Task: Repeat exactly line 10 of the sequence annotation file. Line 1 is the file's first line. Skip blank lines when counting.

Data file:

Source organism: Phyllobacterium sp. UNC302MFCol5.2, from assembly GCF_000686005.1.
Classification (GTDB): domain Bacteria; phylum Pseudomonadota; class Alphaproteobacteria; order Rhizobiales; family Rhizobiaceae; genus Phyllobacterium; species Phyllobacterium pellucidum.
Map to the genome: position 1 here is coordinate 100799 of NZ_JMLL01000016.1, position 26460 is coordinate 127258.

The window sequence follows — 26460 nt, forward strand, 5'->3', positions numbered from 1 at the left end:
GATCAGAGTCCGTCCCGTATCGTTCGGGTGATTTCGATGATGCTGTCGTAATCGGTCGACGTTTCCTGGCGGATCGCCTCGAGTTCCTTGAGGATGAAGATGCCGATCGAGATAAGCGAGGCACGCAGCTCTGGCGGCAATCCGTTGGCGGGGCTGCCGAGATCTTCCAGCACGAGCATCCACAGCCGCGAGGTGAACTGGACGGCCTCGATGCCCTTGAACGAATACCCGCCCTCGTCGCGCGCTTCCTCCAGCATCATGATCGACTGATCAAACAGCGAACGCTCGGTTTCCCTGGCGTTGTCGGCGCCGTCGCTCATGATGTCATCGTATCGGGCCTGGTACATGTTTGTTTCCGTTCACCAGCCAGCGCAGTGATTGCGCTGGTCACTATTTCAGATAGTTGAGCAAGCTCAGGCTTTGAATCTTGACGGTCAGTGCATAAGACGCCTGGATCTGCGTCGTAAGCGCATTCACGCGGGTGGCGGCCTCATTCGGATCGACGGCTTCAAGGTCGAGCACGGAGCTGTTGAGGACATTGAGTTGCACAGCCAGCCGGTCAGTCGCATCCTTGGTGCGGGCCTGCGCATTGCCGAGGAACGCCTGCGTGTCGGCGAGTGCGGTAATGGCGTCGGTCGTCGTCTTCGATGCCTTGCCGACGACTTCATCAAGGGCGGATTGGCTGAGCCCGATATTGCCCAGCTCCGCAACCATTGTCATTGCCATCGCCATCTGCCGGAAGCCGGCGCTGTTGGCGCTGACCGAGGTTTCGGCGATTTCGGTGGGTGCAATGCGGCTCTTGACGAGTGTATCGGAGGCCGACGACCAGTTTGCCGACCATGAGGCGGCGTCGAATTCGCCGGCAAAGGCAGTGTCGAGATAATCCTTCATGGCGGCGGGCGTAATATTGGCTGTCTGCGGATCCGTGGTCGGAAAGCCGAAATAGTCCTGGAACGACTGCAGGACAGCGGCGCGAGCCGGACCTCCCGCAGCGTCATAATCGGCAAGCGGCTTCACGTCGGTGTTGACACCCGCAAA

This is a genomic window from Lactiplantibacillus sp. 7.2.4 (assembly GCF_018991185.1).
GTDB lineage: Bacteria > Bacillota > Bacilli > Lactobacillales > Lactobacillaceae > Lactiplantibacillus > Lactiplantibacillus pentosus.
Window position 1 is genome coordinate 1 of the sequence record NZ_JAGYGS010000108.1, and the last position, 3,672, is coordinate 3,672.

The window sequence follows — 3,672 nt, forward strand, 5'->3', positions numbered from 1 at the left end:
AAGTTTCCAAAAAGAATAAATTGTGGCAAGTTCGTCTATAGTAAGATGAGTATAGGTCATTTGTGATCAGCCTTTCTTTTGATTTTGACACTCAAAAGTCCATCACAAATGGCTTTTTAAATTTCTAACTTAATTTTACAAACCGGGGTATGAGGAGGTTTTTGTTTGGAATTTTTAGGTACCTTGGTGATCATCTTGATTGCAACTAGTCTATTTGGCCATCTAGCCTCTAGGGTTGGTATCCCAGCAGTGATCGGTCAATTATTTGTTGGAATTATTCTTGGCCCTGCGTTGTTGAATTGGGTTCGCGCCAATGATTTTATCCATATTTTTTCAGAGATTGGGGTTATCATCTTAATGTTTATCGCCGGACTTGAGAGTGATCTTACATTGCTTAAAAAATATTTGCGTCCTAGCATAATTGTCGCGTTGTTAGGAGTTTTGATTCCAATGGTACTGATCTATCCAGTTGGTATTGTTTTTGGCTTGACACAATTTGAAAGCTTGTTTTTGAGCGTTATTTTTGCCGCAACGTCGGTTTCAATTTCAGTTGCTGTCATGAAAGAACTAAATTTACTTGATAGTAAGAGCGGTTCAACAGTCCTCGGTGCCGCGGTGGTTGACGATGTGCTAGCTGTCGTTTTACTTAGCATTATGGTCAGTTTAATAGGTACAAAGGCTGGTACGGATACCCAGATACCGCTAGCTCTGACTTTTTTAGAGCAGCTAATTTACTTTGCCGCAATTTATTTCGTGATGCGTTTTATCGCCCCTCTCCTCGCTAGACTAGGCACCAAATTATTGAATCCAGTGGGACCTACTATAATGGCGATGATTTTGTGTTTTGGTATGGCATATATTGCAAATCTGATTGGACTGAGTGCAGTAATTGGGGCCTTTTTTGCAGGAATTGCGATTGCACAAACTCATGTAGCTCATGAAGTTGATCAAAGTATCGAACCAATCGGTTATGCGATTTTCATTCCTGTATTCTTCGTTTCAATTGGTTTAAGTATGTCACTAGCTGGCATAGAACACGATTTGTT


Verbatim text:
AAGTTTCCAAAAAGAATAAATTGTGGCAAGTTCGTCTATAGTAAGATGAGTATAGGTCATTTGTGATCAGCCTTTCTTTTGATTTTGACACTCAAAAGTCCATCACAAATGGCTTTTTAAATTTCTAACTTAATTTTACAAACCGGGGTATGAGGAGGTTTTTGTTTGGAATTTTTAGGTACCTTGGTGATCATCTTGATTGCAACTAGTCTATTTGGCCATCTAGCCTCTAGGGTTGGTATCCCAGCAGTGATCGGTCAATTATTTGTTGGAATTATTCTTGGCCCTGCGTTGTTGAATTGGGTTCGCGCCAATGATTTTATCCATATTTTTTCAGAGATTGGGGTTATCATCTTAATGTTTATCGCCGGACTTGAGAGTGATCTTACATTGCTTAAAAAATATTTGCGTCCTAGCATAATTGTCGCGTTGTTAGGAGTTTTGATTCCAATGGTACTGATCTATCCAGTTGGTATTGTTTTTGGCTTGACACAATTTGAAAGCTTGTTTTTGAGCGTTATTTTTGCCGCAACGTCGGTTTCAATTTCAGTTGCTGTCATGAAAGAACTAAATTTACTTGATAGTAAGAGCGGTTCAACAGTCCTCGGTGCCGCGGTGGTTGACGATGTGCTAGCTGTCGTTTTACTTAGCATTATGGTCAGTTTAATAGGTACAAAGGCTGGTACGGATACCCAGATACCGCTAGCTCTGACTTTTTTAGAGCAGCTAATTTACTTTGCCGCAATTTATTTCGTGATGCGTTTTATCGCCCCTCTCCTCGCTAGACTAGGCACCAAATTATTGAATCCAGTGGGACCTACTATAATGGCGATGATTTTGTGTTTTGGTATGGCATATATTGCAAATCTGATTGGACTGAGTGCAGTAATTGGGGCCTTTTTTGCAGGAATTGCGATTGCACAAACTCATGTAGCTCATGAAGTTGATCAAAGTATCGAACCAATCGGTTATGCGATTTTCATTCCTGTATTCTTCGTTTCAATTGGTTTAAGTATGTCACTAGCTGGCATAGAACACGATTTGTT